266. About declining rates of marriage in the US, I think there are three main reasons for this and they all developed during the 1980s, which means that they are firmly entrenched in our socioeconomic system

    The first: I read a good article about fifteen years ago about what has happened to marriage in the working class and underclass. It might have been written by Barbara Ehrenreich, who also wrote the book Nickeled and Dimed about how difficult it is to survive on a full time minimum wage job (if you can get one). The thesis of the article was that marriage has become a luxury that poor women cannot afford. This is not (primarily) because of regulations that used to, and in some places perhaps still do, make it very difficult for a woman to get government aid for herself or her children if she admits to being in a long term relationship. Rather it is because of what has happened to the job market for working class and underclass men. The jobs that women of those classes can get are service jobs. They pay very poorly, but they are relatively easy to get and tend to be steady work if you do what you are told. The jobs men can get do not provide steady employment.

    This requires women, particularly mothers, to make a cold economic calculation as to whether they can afford to get married. If a woman is barely making enough money to feed her family and pay the rent, can she afford to also support an adult male whose economic contributions to the household are going to be erratic, who is not socialized to do much housework or childcare and does not have a side gig he can do from home? No she can not.

    The second: As a result of the feminist movement, the kinds of jobs women can get and the careers open to them have have vastly expanded from the immediate postwar period (late Forties through early Seventies), In those days, if you were middle class or aspired to be, your choices were schoolteacher, nurse, secretary, or going down the ladder, typing pool, phone operator, store clerk. Or something in the entertainment field. If you doubt me on this, take a look at the classified ads in any newspaper from 1955 or 1960 and compare the Help Wanted-Men section to the Help Wanted-Women section. Yes, this was legal and no one thought anything of it. The pay and prospects for promotion are still worse for women than for men (controlling for race, age, ethnicity etc.), but earning a living while female has improved enough that a women who prefers the single life is not condemned to scraping by in genteel poverty. Women don’t have to get married. Women don’t have to stay married. They can make it on their own.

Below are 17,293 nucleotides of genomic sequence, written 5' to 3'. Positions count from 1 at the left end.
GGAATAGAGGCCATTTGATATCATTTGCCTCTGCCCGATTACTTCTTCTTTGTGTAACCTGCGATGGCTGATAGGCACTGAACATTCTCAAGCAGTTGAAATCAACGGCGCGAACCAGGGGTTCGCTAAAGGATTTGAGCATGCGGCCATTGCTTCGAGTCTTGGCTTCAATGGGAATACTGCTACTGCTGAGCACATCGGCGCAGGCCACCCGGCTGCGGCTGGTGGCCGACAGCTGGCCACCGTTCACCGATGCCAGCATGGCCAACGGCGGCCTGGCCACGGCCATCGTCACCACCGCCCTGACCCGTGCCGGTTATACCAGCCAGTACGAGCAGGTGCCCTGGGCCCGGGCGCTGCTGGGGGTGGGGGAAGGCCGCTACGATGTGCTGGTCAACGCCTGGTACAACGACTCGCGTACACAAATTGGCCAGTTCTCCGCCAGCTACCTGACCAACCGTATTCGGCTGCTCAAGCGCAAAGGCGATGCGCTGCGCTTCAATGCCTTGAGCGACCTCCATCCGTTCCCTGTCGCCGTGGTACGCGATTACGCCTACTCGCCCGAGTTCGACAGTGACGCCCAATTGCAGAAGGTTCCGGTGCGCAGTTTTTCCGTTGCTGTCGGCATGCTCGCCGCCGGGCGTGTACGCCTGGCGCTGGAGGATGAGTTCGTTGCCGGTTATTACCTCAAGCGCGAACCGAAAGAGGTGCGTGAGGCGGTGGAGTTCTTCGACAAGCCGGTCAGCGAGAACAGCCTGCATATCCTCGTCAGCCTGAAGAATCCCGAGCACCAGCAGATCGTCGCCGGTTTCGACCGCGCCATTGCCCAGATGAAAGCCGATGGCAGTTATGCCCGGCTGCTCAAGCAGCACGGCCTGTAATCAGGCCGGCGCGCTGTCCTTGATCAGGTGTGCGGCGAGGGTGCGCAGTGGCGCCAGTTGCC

The third: The social stigma on a woman for having a child out of wedlock, and for the child being born to an unmarried mother, was once severe and universal, but now has vanished in every social class. Being a single parent is difficult, but has become so commonplace that it is normal. I think this development is more a result of the economic changes in points one and two than it is the cause.

    Your faithful feminist correspondent,

    Umber Somnolent Skull

  267. JMG, do you not see a resurgence of the virus coming back once things open back up this summer and fall? I know you said you expect the economy to come roaring back, but I wasn’t sure what timeline you had in mind for the economy to take off again. I have a hard time thinking people will go out and spend money the way they did before the lockdown, at least not until we have a handle on how the virus will spread (or not spread) in the next month or two.

  268. @Ip

    I did ALL the school things in my grade-school career: Some homeschool, some public school, and a couple of parochial schools. They all had their pros and cons. One homeschool year consisted entirely of attending the local community college full time in lieu of my senior year, so doesn’t really count. My other homeschool year was a co-op type deal (my parents both worked), where I’d spend the day with a homeschooling family down the street, and their mom would supervise my progress in math, writing, and science (and take me to homeschooler group events like shark dissection), while I’d read and discuss history and civics with Dad in the evenings. It worked reasonably well, but I might have done better with a bit more structure, having just come off eight years of regular school (it’s not unusual for kids to need some transition time).